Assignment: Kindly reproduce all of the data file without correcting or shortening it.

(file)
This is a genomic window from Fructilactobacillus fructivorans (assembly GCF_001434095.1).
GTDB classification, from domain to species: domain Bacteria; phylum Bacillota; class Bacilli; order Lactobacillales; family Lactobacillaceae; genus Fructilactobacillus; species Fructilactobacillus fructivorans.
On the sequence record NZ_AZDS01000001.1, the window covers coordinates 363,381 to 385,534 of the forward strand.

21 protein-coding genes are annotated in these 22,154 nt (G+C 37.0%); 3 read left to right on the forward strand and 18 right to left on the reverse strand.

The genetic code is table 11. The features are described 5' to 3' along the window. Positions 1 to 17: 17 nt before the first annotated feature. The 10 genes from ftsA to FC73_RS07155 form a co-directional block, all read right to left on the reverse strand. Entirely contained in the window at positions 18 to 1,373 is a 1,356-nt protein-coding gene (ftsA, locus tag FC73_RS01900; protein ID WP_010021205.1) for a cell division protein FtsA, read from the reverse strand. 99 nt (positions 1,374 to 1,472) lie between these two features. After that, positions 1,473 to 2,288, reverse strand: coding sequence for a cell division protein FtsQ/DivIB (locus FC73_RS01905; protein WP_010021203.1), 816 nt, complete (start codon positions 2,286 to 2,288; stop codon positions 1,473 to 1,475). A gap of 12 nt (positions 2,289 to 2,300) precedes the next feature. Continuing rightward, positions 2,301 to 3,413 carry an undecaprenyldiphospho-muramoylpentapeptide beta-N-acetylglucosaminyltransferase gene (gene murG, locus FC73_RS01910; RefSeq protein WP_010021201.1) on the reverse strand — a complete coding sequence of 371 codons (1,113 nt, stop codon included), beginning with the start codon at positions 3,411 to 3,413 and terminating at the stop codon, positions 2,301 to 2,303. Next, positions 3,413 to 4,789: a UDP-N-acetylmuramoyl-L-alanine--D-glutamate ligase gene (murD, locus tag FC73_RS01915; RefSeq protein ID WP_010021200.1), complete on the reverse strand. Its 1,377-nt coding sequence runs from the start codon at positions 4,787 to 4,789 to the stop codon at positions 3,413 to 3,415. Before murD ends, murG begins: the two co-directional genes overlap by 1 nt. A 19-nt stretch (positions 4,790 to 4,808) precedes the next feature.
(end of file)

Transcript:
This is a genomic window from Fructilactobacillus fructivorans (assembly GCF_001434095.1).
GTDB classification, from domain to species: domain Bacteria; phylum Bacillota; class Bacilli; order Lactobacillales; family Lactobacillaceae; genus Fructilactobacillus; species Fructilactobacillus fructivorans.
On the sequence record NZ_AZDS01000001.1, the window covers coordinates 363,381 to 385,534 of the forward strand.

21 protein-coding genes are annotated in these 22,154 nt (G+C 37.0%); 3 read left to right on the forward strand and 18 right to left on the reverse strand.

The genetic code is table 11. The features are described 5' to 3' along the window. Positions 1 to 17: 17 nt before the first annotated feature. The 10 genes from ftsA to FC73_RS07155 form a co-directional block, all read right to left on the reverse strand. Entirely contained in the window at positions 18 to 1,373 is a 1,356-nt protein-coding gene (ftsA, locus tag FC73_RS01900; protein ID WP_010021205.1) for a cell division protein FtsA, read from the reverse strand. 99 nt (positions 1,374 to 1,472) lie between these two features. After that, positions 1,473 to 2,288, reverse strand: coding sequence for a cell division protein FtsQ/DivIB (locus FC73_RS01905; protein WP_010021203.1), 816 nt, complete (start codon positions 2,286 to 2,288; stop codon positions 1,473 to 1,475). A gap of 12 nt (positions 2,289 to 2,300) precedes the next feature. Continuing rightward, positions 2,301 to 3,413 carry an undecaprenyldiphospho-muramoylpentapeptide beta-N-acetylglucosaminyltransferase gene (gene murG, locus FC73_RS01910; RefSeq protein WP_010021201.1) on the reverse strand — a complete coding sequence of 371 codons (1,113 nt, stop codon included), beginning with the start codon at positions 3,411 to 3,413 and terminating at the stop codon, positions 2,301 to 2,303. Next, positions 3,413 to 4,789: a UDP-N-acetylmuramoyl-L-alanine--D-glutamate ligase gene (murD, locus tag FC73_RS01915; RefSeq protein ID WP_010021200.1), complete on the reverse strand. Its 1,377-nt coding sequence runs from the start codon at positions 4,787 to 4,789 to the stop codon at positions 3,413 to 3,415. Before murD ends, murG begins: the two co-directional genes overlap by 1 nt. A 19-nt stretch (positions 4,790 to 4,808) precedes the next feature.